• The Vervet Monkeys and Baboons fighting turf wars in the morning over the cashew tree in my backyard.  A single baboon is more than capable of scaring away an entire troop of monkeys, until the big white monkey, me, starts grunting at the baboon and scares him away.  I like the vervets; the baboons are, unsettling
  • Washing the dishes from the night before, because I have yet to meet a Kenyan who washes the dishes at night, and its a habit I have adopted so that I have something to wake up my motor-control in the morning
  • Actually being woken up at 5am by the Muslim call to prayer.  It echoes its way from Mtongwe all the way through base and up to me on my hill
  • Actually being woken up at 1am/2am/3am/4am/5am/its-the-christians-time-to-start-shouting-really-loud-and-use-a-stadium-worthy-speaker-system-to-annoy-the-living-beejeebus-out-of-everyone-AM

That’s my list as it stands at the moment.  I hope you all enjoyed this glimpse into my “daily life.”

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Monkeys

For the wikipedia/google/encyclopedia-inclined, I have a troop of Vervet Monkeys living around my house and several troops living on the compound of NYS.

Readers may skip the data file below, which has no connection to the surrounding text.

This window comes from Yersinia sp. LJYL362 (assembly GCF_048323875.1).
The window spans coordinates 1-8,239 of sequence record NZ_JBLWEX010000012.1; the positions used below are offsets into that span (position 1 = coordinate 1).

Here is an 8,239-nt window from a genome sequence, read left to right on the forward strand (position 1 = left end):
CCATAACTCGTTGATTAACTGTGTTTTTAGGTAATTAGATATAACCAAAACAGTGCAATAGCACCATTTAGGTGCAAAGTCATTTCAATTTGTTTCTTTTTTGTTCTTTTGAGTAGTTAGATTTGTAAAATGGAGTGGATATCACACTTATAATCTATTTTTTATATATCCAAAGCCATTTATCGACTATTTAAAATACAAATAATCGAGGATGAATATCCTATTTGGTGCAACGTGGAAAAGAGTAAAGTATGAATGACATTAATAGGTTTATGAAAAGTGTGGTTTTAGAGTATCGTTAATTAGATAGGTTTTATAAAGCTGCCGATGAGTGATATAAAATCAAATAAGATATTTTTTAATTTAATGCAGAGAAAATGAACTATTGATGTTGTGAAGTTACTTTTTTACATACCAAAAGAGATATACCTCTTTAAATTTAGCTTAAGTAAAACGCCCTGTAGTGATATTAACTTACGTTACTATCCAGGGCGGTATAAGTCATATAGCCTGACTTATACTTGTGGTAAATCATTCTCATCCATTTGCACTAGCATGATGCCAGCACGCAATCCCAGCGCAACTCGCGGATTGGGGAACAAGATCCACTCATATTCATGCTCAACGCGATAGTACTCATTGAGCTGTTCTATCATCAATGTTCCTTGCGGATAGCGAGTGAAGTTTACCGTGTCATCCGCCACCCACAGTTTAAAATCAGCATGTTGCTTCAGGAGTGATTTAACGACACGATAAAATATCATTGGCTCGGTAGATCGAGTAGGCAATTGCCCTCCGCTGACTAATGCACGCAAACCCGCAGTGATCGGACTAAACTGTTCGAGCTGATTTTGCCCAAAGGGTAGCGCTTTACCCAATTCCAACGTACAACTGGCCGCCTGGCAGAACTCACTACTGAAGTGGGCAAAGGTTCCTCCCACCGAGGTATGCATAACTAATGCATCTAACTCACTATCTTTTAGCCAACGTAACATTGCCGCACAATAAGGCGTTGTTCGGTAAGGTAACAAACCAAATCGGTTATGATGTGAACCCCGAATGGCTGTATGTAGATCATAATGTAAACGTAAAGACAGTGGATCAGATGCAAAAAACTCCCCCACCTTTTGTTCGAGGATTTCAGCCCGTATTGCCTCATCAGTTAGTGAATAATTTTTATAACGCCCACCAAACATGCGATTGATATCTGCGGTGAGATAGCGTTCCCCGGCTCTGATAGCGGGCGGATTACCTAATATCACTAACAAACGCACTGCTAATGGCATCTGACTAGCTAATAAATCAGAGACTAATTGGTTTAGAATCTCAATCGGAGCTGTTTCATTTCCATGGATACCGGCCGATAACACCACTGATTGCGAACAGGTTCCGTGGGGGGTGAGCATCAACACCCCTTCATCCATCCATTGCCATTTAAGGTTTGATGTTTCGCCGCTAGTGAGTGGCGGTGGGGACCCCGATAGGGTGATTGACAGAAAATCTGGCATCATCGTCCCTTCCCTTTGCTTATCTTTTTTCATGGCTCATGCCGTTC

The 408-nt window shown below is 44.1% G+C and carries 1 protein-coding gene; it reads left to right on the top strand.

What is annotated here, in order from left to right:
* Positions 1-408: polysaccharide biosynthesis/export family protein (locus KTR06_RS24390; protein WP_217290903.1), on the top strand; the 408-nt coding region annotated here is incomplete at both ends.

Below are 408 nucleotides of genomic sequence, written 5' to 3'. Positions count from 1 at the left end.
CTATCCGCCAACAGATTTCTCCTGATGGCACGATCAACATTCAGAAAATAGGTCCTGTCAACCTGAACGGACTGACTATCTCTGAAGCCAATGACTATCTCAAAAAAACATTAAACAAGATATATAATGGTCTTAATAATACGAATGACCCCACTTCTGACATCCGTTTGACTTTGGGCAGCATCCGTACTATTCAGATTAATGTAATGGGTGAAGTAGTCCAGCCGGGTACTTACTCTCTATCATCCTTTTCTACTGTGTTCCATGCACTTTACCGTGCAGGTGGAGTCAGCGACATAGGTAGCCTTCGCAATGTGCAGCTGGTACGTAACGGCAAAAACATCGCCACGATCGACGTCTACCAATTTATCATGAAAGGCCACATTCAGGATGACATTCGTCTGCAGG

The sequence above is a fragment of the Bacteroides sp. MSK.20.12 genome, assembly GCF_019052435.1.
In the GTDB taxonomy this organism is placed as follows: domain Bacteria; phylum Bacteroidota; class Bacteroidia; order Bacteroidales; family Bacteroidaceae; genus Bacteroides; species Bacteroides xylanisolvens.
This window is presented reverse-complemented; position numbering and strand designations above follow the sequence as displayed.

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Some quick thoughts before heading off to bed

1) There was a leopard in my front yard today. Apparently this is unusual. I did not see it because, well, leopards are good at hiding, but I was assured it was there. Mama’s don’t lie (often) in Kenya, and the Mama’s next door seemed awfully concerned about the leopard.

2) Have I mentioned that I have monkeys running around the NYS compound? There are as prolific as grey squirrels are back home. They are also grey. One of them left me a present my first morning in Mutungwe: a rotting banana on my front step.

3) Mr. Dai Kato, my Japanese neighbor is a really cool guy. He led me around Mombasa today, and then made me dinner and we talked about life in Kenya. It’s reassuring to know that volunteer perceptions of kenya can stay the same no matter what nationality you are, what program you are with or what language you speak.

4) After today Mombasa has gotten my thumbs up approval as my home town for the next two years. It has character, amenities, culture and language enough to keep me busy.

5) Getting lost in Mombasa’s Old Town is an interesting experience. As much as it’s a “Tourist Desitnation,” there are no tourists, and being the muzungu with the backpack and sunglasses certainly makes you stick out amongst a bunch of traditionally-garbed Muslim men and women

6) Going to the barbershop and getting your haircut by a local is the first sign that you have moved into a new town and mean to stay (at least that was it for me).

7) Kiswahili words that have integrated themselves into my everyday speech, replacing their english equivalents: sawa (ok), pole (sorry), assante sana (thank you very much), habari yako (how are you; lit: your news), kwa nini (why), lakini (but) na na (and).